The couple's beloved roof deck had been greatly altered in the remodel of their modest country-style home. It was now enclosed, its sloped roof separating the master bedroom from the nursery. Still, with the innovative design, the two could still sit in their favorite spot, relaxed against the wall of the bedroom, and see the stars through what was actually a large sunroof. Even better, with the pressing of a button, the roof retracted and the two could walk over to a side railing and truly feel as if they were outdoors. It wasn't perfect, but it was their roof deck and the only answer at the time to the need to redesign the house to include the nursery.
With a southeasterly wind blowing, going to the roof deck was the smart answer, and the only one a still overprotective Daniel would allow. With the Munchkins bundled up, Jack retracted the roof. The chill was immediate.
“Five minutes, Babe.”
“I only need three,” Jack boasted with a smile. “Okay, kids, take a look up. That's a clear night sky up there. That's where Santa and his reindeer flew by last week to bring you all of those presents.”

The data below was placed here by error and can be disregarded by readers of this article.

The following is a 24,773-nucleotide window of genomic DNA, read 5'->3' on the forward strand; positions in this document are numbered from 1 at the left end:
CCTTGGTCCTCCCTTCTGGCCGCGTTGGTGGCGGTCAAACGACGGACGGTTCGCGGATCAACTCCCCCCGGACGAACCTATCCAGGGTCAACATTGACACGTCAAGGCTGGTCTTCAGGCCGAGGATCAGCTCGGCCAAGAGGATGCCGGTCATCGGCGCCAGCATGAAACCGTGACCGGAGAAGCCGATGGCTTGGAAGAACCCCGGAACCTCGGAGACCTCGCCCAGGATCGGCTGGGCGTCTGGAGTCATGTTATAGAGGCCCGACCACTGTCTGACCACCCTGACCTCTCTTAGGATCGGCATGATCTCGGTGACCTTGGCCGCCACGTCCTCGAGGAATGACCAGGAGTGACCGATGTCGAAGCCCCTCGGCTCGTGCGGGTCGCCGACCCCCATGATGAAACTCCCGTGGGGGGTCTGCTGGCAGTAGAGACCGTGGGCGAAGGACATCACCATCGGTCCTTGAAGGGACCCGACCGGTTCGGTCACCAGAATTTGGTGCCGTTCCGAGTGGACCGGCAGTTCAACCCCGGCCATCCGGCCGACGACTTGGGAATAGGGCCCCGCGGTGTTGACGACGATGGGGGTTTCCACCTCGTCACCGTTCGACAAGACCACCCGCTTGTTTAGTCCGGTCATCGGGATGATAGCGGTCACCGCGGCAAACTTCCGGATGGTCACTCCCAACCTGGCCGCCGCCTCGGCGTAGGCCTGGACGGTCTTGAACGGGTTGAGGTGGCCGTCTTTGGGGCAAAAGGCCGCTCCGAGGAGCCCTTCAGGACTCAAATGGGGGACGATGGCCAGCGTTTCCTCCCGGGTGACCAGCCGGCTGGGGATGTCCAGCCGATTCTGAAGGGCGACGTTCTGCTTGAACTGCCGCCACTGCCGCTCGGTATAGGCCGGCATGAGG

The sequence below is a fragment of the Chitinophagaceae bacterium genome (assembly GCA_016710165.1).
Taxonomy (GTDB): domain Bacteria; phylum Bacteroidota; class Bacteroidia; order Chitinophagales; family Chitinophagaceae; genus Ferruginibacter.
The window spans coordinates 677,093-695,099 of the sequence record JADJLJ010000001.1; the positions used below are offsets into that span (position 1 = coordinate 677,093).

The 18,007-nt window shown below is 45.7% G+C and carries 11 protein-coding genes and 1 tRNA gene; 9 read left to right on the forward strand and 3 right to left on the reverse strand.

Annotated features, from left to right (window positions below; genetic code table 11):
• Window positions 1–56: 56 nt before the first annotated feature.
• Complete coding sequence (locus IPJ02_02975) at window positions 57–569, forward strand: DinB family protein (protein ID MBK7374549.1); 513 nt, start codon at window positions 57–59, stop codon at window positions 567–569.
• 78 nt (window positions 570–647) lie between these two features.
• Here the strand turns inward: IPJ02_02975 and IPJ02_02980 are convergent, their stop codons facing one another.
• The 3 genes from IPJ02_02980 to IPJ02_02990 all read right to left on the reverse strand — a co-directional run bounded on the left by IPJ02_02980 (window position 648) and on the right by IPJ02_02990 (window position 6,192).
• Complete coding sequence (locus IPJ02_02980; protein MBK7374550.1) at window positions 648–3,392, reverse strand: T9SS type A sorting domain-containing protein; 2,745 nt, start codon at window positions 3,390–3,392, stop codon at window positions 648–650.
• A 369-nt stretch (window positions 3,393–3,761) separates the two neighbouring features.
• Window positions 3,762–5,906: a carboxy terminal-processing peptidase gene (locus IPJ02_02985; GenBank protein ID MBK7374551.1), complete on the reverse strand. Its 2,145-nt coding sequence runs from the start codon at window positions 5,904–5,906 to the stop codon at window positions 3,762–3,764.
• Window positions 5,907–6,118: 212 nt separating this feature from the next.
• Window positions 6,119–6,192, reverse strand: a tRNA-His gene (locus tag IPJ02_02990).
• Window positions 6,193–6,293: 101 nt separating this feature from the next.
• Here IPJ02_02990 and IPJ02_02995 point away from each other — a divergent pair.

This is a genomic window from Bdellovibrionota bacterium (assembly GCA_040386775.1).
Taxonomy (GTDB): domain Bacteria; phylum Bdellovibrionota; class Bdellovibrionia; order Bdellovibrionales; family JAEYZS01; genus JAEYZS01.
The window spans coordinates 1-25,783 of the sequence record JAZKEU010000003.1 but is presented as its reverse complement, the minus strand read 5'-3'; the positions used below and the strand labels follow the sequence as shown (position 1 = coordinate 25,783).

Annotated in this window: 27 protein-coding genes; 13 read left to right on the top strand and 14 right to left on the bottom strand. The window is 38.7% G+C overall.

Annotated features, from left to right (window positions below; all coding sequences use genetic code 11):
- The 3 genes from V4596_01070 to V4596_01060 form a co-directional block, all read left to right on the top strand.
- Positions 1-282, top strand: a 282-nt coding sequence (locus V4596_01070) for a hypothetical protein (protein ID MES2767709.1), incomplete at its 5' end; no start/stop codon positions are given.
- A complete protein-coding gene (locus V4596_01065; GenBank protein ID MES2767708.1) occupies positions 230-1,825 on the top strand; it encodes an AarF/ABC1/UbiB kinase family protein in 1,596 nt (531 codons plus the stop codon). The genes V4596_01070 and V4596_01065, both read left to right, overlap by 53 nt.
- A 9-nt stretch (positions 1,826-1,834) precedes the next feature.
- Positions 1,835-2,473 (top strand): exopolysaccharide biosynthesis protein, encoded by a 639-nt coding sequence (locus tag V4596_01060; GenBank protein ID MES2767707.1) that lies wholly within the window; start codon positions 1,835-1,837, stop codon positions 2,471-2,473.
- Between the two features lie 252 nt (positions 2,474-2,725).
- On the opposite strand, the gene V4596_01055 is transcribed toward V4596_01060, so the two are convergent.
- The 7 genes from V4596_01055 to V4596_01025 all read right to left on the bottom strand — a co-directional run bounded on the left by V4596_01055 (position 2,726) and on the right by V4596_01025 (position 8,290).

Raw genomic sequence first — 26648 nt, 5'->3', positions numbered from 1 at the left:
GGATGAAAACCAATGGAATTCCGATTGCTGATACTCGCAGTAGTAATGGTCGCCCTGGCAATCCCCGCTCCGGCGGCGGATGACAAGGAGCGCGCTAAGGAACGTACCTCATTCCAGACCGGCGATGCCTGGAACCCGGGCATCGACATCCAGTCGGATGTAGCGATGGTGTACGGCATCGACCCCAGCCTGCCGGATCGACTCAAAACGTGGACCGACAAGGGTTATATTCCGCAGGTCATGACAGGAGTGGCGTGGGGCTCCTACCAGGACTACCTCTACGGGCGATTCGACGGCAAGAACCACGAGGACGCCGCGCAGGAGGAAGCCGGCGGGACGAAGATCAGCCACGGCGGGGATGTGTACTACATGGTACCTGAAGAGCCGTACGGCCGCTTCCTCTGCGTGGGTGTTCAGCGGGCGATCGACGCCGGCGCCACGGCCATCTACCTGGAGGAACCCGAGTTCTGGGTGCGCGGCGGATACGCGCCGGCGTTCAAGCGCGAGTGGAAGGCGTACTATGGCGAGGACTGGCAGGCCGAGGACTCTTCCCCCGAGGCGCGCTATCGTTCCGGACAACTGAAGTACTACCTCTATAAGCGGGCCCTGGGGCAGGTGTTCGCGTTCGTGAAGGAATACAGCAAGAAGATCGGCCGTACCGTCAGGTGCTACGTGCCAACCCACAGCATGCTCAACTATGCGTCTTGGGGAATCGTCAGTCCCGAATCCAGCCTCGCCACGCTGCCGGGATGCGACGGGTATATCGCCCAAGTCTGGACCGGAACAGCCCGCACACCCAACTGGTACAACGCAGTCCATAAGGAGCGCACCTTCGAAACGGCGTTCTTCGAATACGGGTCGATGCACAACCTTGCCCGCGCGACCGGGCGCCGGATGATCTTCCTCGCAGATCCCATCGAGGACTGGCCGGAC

“Too bad Santa isn't paying the bill,” the archaeologist teased, giving his lover an innocent shrug when he looked over.
“Like I was saying, there's a lot to admire out there. Those stars hold secrets, more than I can tell you. They're classified.”
“I say we give them clearance, in fifteen or twenty years,” the younger man mused, bouncing Michael in his right arm to slightly readjust his position. He looked at Jonny, who he held in his left arm, and noticed his intense look. ~He seems to take in all of this. Something tells me he's going to be just like Jack.~ With an internal chuckle, he joked, ~Heaven help Stargate Command.~
“And Daddy says I'm the jokester,” Jack quipped, rubbing his nose against a still giggling Aislinn's. Continuing, he spoke, “A lot happened this year. Pluto's not a planet anymore. Crazy as it sounds, it's all about definitions, and a group of suits decided Pluto was better suited as Mickey's dog than a celestial body. The point is, life changes, but as long as you can look up and see the stars, you know that life is out there, somewhere. You're not alone; *we're* not alone. As much as Daddy wants you to respect the past, I want you to respect and understand the stars. Lessons to follow.” He looked over at his lover and asked, “Under three?”